Edward Leung Tin-kei, one of the five candidates who was barred from running in the LegCo election for their political stances, has said he will lodge an election petition to challenge the decision to reject his nomination after election results are gazetted.
A media liaison assistant for Andy Chan Ho-tin, the Hong Kong National Party convenor who was barred from the election for advocating Hong Kong independence, told HKFP that Chan may also lodge an election petition after the results are printed in the gazette, the Hong Kong government’s official record.
Their petitions, if successful, may overturn the results and trigger re-elections for Legislative Council seats, at least in the constituencies they were originally nominated in.
Leung was barred despite having distanced himself from his previous pro-independence stance, as the returning officer for the New Territories East constituency did not accept that he truly gave up his position and that he will uphold the Basic Law, Hong Kong’s mini-constitution.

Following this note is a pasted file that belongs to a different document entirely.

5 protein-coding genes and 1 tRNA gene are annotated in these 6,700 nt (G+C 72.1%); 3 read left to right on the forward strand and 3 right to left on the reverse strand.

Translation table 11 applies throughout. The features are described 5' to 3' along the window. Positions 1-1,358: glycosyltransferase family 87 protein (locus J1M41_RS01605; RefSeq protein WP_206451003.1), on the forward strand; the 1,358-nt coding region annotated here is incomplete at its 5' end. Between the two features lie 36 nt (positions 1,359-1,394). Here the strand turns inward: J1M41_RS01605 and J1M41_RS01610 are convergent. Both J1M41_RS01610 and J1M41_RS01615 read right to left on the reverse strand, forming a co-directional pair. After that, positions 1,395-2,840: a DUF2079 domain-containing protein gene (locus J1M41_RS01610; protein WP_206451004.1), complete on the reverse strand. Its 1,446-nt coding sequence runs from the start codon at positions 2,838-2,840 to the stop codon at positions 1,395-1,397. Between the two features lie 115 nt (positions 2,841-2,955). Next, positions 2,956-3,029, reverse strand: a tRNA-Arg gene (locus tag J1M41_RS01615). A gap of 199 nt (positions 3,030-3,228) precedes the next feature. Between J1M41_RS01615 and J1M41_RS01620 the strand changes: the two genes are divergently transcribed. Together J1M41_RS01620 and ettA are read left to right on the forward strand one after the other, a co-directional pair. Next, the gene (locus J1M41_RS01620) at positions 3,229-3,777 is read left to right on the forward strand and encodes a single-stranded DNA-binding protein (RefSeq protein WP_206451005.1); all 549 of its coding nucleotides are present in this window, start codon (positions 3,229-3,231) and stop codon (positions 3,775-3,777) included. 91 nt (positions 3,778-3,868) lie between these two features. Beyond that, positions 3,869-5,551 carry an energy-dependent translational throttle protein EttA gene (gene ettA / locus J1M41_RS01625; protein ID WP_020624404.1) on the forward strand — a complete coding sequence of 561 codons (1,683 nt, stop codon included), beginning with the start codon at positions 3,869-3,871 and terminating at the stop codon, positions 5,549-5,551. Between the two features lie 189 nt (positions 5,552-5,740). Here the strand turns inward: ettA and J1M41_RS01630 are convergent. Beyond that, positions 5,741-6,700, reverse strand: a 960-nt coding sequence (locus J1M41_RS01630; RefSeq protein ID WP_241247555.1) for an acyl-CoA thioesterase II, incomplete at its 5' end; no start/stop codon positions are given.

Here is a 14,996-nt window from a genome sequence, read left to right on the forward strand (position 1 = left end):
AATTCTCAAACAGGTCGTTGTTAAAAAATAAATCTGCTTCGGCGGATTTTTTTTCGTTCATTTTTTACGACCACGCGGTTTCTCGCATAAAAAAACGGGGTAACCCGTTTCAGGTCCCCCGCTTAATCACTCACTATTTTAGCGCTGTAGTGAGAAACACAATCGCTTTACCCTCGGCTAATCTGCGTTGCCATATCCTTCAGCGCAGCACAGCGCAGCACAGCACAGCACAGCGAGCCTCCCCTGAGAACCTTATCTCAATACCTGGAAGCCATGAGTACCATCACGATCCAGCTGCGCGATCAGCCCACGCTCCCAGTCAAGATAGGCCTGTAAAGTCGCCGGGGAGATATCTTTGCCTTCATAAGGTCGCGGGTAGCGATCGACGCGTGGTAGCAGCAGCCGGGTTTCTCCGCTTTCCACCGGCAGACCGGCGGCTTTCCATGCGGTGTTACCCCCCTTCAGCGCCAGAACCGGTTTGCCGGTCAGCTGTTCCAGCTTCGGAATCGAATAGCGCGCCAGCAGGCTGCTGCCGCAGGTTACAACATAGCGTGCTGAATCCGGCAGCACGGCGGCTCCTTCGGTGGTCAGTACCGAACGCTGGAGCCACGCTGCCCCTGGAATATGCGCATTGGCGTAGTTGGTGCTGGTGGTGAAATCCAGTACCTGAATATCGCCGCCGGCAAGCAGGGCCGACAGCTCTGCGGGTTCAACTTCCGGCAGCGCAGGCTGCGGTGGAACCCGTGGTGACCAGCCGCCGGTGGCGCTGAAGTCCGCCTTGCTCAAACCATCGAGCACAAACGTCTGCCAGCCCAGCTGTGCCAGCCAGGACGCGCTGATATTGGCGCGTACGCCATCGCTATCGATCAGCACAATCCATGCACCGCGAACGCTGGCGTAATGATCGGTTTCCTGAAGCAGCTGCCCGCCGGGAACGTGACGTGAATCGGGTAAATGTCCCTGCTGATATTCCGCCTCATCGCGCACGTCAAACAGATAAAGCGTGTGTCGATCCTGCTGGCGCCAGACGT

Leung, speaking on a RTHK radio programme on Tuesday, said he was “too busy” campaigning for Youngspiration localist candidate Sixtus “Baggio” Leung Chun-hang during the election, which is why he has yet to apply for legal aid.
Volunteers with his group also found that the number of votes counted at a counting station did not match the number of votes cast, he said.
Therefore, he planned to lodge an election petition after the results are officially recorded to challenge both the rejection of his nomination and the counting discrepancy.
Andy Chan was barred from running in the New Territories West constituency.
Multiple factors in play
Nakade Hitsujiko, another candidate barred from running in the same area, wrote on social media that he will not actively lodge an election petition, but he will be happy to see Chan lodging one.
Former lawmaker Albert Ho Chun-yan, also a lawyer, said the operation of the new legislative term would not be affected while the petition is being handled, reported Stand News.
He said there is a high chance the petition will go through – which may trigger a re-election – but he added that a lot of factors will be in play, including potential interference from the central government. He can’t anticipate the final result, Ho said.
But barrister Ronny Tong Ka-wah, a former lawmaker, said a re-election may not occur even if the petition is successful, as the court may consider multiple factors such as benefit to society and the time remaining in the Legislative Council term.
Tong said hearings for an election petition may take between a year to three years.